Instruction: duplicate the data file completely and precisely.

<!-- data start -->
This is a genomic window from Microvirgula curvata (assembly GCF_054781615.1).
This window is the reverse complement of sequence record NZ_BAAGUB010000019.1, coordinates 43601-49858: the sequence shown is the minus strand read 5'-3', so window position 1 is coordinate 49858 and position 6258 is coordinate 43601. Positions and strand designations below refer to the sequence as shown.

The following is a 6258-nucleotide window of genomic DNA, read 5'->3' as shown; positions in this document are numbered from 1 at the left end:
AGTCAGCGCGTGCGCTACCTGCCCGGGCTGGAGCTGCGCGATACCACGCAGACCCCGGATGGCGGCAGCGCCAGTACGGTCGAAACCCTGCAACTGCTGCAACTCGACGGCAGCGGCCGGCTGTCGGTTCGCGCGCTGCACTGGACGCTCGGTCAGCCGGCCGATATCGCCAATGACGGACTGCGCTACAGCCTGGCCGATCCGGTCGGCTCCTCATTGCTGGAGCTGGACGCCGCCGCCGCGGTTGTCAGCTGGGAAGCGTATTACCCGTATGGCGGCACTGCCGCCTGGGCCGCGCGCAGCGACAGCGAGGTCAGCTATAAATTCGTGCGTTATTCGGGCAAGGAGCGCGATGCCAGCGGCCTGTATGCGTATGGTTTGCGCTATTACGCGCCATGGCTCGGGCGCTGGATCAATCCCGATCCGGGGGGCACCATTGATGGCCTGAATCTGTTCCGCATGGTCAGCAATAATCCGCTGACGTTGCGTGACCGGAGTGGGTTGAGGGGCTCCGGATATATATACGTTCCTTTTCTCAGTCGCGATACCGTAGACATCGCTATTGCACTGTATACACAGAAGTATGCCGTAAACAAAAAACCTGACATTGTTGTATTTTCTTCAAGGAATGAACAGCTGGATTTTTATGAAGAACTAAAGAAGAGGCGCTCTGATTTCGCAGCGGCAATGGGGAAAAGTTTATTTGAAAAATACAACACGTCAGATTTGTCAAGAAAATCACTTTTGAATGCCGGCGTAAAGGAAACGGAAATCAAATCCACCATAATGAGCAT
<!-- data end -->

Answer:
This is a genomic window from Microvirgula curvata (assembly GCF_054781615.1).
This window is the reverse complement of sequence record NZ_BAAGUB010000019.1, coordinates 43601-49858: the sequence shown is the minus strand read 5'-3', so window position 1 is coordinate 49858 and position 6258 is coordinate 43601. Positions and strand designations below refer to the sequence as shown.

The following is a 6258-nucleotide window of genomic DNA, read 5'->3' as shown; positions in this document are numbered from 1 at the left end:
AGTCAGCGCGTGCGCTACCTGCCCGGGCTGGAGCTGCGCGATACCACGCAGACCCCGGATGGCGGCAGCGCCAGTACGGTCGAAACCCTGCAACTGCTGCAACTCGACGGCAGCGGCCGGCTGTCGGTTCGCGCGCTGCACTGGACGCTCGGTCAGCCGGCCGATATCGCCAATGACGGACTGCGCTACAGCCTGGCCGATCCGGTCGGCTCCTCATTGCTGGAGCTGGACGCCGCCGCCGCGGTTGTCAGCTGGGAAGCGTATTACCCGTATGGCGGCACTGCCGCCTGGGCCGCGCGCAGCGACAGCGAGGTCAGCTATAAATTCGTGCGTTATTCGGGCAAGGAGCGCGATGCCAGCGGCCTGTATGCGTATGGTTTGCGCTATTACGCGCCATGGCTCGGGCGCTGGATCAATCCCGATCCGGGGGGCACCATTGATGGCCTGAATCTGTTCCGCATGGTCAGCAATAATCCGCTGACGTTGCGTGACCGGAGTGGGTTGAGGGGCTCCGGATATATATACGTTCCTTTTCTCAGTCGCGATACCGTAGACATCGCTATTGCACTGTATACACAGAAGTATGCCGTAAACAAAAAACCTGACATTGTTGTATTTTCTTCAAGGAATGAACAGCTGGATTTTTATGAAGAACTAAAGAAGAGGCGCTCTGATTTCGCAGCGGCAATGGGGAAAAGTTTATTTGAAAAATACAACACGTCAGATTTGTCAAGAAAATCACTTTTGAATGCCGGCGTAAAGGAAACGGAAATCAAATCCACCATAATGAGCAT